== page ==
course are required to take the AP exam in May.
MAT503
AP Calculus BC
9
10
11
12
FWS
FW
F
WS
W
S
Elective
NCAA
AP
MAT 403 or the equivalent

This course follows the Advanced Placement BC syllabus, which incorporates an
introduction to the derivative and the integral with their applications and work in infinite
series. This four-term course, which begins in the spring term of the sophomore or junior
year, is for students who are outstanding in mathematics. Open to students who have completed
Math 403 or the equivalent, with permission of the department. Exceptional mathematics
students entering Deerfield in the fall term with demonstrated excellence in precalculus may
consult the mathematics chair as to placement in the fall. Students in this course are
required to take the AP exam in May.
MAT503A
AP Calculus BC – Spr term
9
10
11
12
FWS
FW
F
WS
W
S
Elective
NCAA
AP
MAT502 or the equivalent

This course follows the Advanced Placement BC syllabus, which incorporates an
introduction to the derivative and the integral with their applications and work in infinite
series. This four-term course, which begins in the spring term of the sophomore or junior
year, is for students who are outstanding in mathematics. Open to students who have completed
Math 502 or the equivalent, with permission of the department. Exceptional mathematics
students entering Deerfield in the fall term with demonstrated excellence in precalculus may
consult the mathematics chair as to placement in the fall. Students in this course are
required to take the AP exam in May.
MAT510
AP Statistics
9
10
11
12
FWS
FW
F
WS
W
S
Elective
NCAA
AP
Math 302 or 303 with permission, or Math 401 or
402

This course follows the Advanced Placement Statistics syllabus, which introduces students
to the major concepts and tools for collecting, analyzing, and drawing conclusions from data.
Students are exposed to four broad conceptual themes: exploring data by observing patterns
and departures from patterns, planning a study by deciding what and how to measure,
anticipating patterns by producing models using probability and simulation, and studying
statistical inference by confirming models. May be taken concurrently with a 400-level or
higher course. Students in this course are required to take the AP exam in May.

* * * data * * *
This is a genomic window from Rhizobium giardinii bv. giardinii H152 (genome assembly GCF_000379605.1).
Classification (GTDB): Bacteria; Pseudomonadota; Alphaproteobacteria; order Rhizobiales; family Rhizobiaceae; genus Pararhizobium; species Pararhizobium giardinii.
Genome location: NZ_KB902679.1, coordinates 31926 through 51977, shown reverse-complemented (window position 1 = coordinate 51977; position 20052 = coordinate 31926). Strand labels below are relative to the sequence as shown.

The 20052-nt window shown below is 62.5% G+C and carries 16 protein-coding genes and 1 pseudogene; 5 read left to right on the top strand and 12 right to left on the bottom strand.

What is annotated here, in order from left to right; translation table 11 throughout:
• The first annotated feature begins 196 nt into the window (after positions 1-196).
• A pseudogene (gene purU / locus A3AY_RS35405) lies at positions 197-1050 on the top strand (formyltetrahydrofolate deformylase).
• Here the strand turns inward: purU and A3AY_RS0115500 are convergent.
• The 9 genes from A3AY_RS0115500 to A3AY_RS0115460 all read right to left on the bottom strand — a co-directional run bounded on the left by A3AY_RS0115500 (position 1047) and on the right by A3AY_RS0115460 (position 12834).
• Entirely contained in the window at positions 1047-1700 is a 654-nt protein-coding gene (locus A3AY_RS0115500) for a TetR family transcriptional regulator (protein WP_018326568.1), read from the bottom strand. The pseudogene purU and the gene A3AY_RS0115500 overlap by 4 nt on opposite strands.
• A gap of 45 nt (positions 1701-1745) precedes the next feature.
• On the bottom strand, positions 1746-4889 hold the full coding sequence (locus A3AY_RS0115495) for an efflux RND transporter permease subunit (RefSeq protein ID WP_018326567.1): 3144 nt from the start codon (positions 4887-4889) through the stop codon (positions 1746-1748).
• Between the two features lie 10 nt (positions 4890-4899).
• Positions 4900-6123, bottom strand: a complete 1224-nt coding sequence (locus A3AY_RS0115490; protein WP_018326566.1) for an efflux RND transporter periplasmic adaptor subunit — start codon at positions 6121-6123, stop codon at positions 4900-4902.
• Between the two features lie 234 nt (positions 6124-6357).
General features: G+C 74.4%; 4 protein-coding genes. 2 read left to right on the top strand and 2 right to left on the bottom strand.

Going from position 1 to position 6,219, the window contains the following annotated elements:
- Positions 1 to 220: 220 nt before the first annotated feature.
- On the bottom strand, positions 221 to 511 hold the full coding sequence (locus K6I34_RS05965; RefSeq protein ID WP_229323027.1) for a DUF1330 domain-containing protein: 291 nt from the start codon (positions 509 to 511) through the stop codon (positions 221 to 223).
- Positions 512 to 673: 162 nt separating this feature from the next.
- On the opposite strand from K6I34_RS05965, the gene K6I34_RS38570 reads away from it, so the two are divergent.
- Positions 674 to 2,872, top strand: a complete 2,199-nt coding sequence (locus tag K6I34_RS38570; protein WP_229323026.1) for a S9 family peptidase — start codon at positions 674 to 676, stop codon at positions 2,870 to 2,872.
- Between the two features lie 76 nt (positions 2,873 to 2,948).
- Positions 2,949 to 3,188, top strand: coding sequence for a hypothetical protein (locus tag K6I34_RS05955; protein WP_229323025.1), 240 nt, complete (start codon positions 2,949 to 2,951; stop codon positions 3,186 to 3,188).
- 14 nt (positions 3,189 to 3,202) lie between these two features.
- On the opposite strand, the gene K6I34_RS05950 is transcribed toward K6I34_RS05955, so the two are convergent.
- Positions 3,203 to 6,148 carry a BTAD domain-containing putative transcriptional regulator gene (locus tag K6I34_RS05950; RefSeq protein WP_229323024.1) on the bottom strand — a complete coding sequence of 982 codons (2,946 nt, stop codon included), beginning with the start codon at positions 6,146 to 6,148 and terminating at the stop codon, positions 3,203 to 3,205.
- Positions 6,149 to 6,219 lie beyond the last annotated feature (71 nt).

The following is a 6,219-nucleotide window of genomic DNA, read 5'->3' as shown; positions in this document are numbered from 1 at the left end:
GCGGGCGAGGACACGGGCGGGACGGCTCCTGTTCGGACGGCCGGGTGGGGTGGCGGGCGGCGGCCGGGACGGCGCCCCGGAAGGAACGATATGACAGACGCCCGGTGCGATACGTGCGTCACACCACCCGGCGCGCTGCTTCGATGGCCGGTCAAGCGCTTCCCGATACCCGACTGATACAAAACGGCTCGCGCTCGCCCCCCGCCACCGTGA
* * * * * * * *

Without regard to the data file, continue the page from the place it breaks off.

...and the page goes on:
MAT600
Adv Calc & Diff Equations
9
10
11
12
FWS
FW
F
WS
W
S
Elective
NCAA
AP
MAT502/503 or the equivalent

This course is for outstanding mathematics students. The content includes work on
multivariable calculus, vector calculus, optimization problems, the calculus of fields, and
ordinary differential equations, both linear and non-linear. Mathematica, the symbolic
mathematics software, is used extensively in the course for displaying 3-D graphs, performing
advanced numerical analysis, and analyzing non-linear differential equations and systems of
such equations. A licensed copy of the software is provided to all students.
MAT700
Adv. Mathematics Tutorial
9
10
11
12
FWS
FW
F
WS
W
S
Elective
NCAA
AP
MAT600 or the equivalent

On an individual basis, further study in mathematics may be pursued. Topics vary from
year to year, depending on the interests of the faculty and the students, but may include
proof writing, number theory, probability, statistics, linear algebra, abstract algebra,
advanced differential equations, special functions and complex function theory. Graphics
calculators may be required.
MAT800
Independent Study in Math
9
10
11
12
FWS
FW
F
WS
W
S
Elective
NCAA
AP
MAT700 and department permission

Topics not covered in MAT700 will be pursued as agreed upon by the interest of the
student and instructor.
PHI200
Ethics
9
10
11
12
FWS
FW
F
WS
W
S
Elective
NCAA
AP

What is “the good life?” How do you define “right” and “wrong”? What do you do when
confronted with an important decision that pits”right vs. right”? Students explore and
sharpen their own moral reasoning as they investigate the strengths and weaknesses of major
ethical theories. The class grapples with the ideas of such philosophers as Plato, Aristotle,
Mill, Kant, Bentham, and Hobbes. Class discussions focus on the applications of theories to
ethical issues and personal stories. Assessment includes analytical writing and independent
research projects.
PHI300
Eastern Philosophy
9
10
11
12
FWS
FW
F
WS
W
S
Elective
NCAA
AP

“The more you know, the less you understand.” Lao Tzu. Together we will explore the
incredibly rich landscape of Eastern philosophy. While deceptively simple, our texts
invariably lead to meaningful self-discovery and insights about the world. The students will
be asked to consider the significance and relevance of these perspectives. Can they help us
navigate our own lives? Have they subtly influenced western thought when we were not looking?
Along with the classic texts of Western interpretation, we will consider works such as Zen in
the Art of Archery, Tao Te Ching, What the Buddha Taught, and The Analects of Confucius.
PHI400
Political Philosophy
9
10
11
12
FWS
FW
F
WS
W
S
Elective
NCAA
AP

Should there be a government? If so, what should be its responsibilities? What should be
the extent of its authority? This course explores classic and contemporary debates in